There is an increasing utilitarianism being used by some environmentalists. A holistic approach has been scrapped for an industrial one that isolates goals and targets solutions. We might call this industrial environmentalism. This industrial environmentalism is concerned with solving particular problems rather than a wholesale lifestyle change toward living at nature's pace. It is interested in conserving water, but not conserving farms. It is interested in stopping global warming, but it will sacrifice an ecologically significant river for a hydroelectric dam. 

This industrial environmentalism is convenient for the greening of corporations. A corporation can become "green" by picking any single problem, creating some solution to it, and going about destroying the ecosystem in every other aspect of their work. Monsanto has recently embarked on a strategy to create GMO corn, soybeans and cotton that will yield twice as much as current seeds and will use 30 percent less water. This is a wonderful thing from the perspective of the industrial environmentalists. Less land could be used for growing more crops, and fewer water resources would be required for double the yield. 

But there is a central problem here, and it becomes apparent when we step out of the realm of the simple logic of utilitarianism. "If the earth is holy, then the things that grow out of the earth are also holy. They do not belong to man to do with them as he will." These lines from L.H. Bailey's conservation classic The Holy Earth cuts through all of the instrumentalism of Monsanto's tired PR strategy that it is helping feed the world, improve the lives of the poor, and better the environment (a strategy that the green revolution has used for over 30 years and Monsanto is now pushing to bloggers like myself).

For Bailey the Earth is something beyond us, something that was here before us, something that we are a part of rather than possess. Monsanto uses biotechnology to create plants that cannot reproduce after the first generation, and then patents the resulting genetic code, betraying the agrarian tradition of seed saving and the free availability of genetic material. Yes, we must solve human problems, but we must do it without stepping out of the basic rules of nature, and we should proceed with great caution when determining what and where those rules lie.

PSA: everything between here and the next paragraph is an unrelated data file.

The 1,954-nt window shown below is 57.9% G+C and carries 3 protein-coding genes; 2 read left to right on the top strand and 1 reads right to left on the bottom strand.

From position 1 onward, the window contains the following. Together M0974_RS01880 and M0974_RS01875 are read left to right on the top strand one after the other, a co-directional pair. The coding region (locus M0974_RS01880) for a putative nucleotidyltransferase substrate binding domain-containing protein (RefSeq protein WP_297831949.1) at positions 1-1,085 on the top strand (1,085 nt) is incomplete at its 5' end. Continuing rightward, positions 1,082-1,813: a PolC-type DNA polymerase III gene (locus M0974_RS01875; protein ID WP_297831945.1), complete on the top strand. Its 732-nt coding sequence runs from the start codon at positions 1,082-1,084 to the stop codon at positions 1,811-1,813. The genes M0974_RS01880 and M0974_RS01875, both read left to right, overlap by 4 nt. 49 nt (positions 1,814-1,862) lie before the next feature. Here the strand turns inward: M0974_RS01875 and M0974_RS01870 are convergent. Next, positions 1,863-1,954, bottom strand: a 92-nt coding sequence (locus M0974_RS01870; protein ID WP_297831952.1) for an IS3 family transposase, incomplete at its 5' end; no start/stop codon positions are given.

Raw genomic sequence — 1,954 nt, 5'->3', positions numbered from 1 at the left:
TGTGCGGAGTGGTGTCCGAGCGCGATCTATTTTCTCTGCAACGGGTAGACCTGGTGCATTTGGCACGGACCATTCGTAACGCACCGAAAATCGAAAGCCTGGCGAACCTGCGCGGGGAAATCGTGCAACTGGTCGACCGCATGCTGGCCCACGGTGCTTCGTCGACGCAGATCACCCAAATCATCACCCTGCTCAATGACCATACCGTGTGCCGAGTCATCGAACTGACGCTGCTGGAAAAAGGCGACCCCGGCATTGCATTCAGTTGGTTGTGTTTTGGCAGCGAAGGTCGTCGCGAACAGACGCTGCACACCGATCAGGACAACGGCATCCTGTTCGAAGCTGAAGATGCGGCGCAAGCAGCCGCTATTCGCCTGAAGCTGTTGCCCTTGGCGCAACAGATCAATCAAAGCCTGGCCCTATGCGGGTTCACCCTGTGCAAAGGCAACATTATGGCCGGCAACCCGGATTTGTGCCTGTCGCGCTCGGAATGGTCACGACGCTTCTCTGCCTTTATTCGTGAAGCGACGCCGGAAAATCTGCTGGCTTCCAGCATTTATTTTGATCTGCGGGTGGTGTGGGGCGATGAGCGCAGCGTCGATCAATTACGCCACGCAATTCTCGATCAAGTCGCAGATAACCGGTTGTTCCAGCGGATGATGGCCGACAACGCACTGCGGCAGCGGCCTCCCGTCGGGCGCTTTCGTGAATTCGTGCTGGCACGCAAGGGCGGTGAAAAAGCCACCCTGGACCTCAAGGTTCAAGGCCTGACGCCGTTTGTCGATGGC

As Bailey writes, "A good part of agriculture is to learn how to adapt one's work to nature, to fit the crop-scheme to the climate and to the soil and the facilities. To live in right relation with his natural conditions is one of the first lessons that a wise farmer or any other wise man learns." To be in "right relation" to our natural conditions, that is the heart of true conservation, it is the heart of the deepest tradition of environmentalism. 

When we ignore that tradition and idea, we simply participate in the same mindset that has always driven the destruction of the world. It is the mindset that says "nature isn't good enough." We have to do more than cultivate its natural dispositions according to its natural limits as we do in the domestication of plants and animals. We have to change its fundamental DNA because nature doesn't meet our needs — the limits of nature are too confining. 

Industrial environmentalism, it turns out, is no environmentalism at all. It is just industrialism, pure and simple, no matter what color you paint it.

Story by Ragan Sutterfield. This article originally appeared in Plenty in June 2008. The story was added to MNN.com.

Copyright Environ Press 2008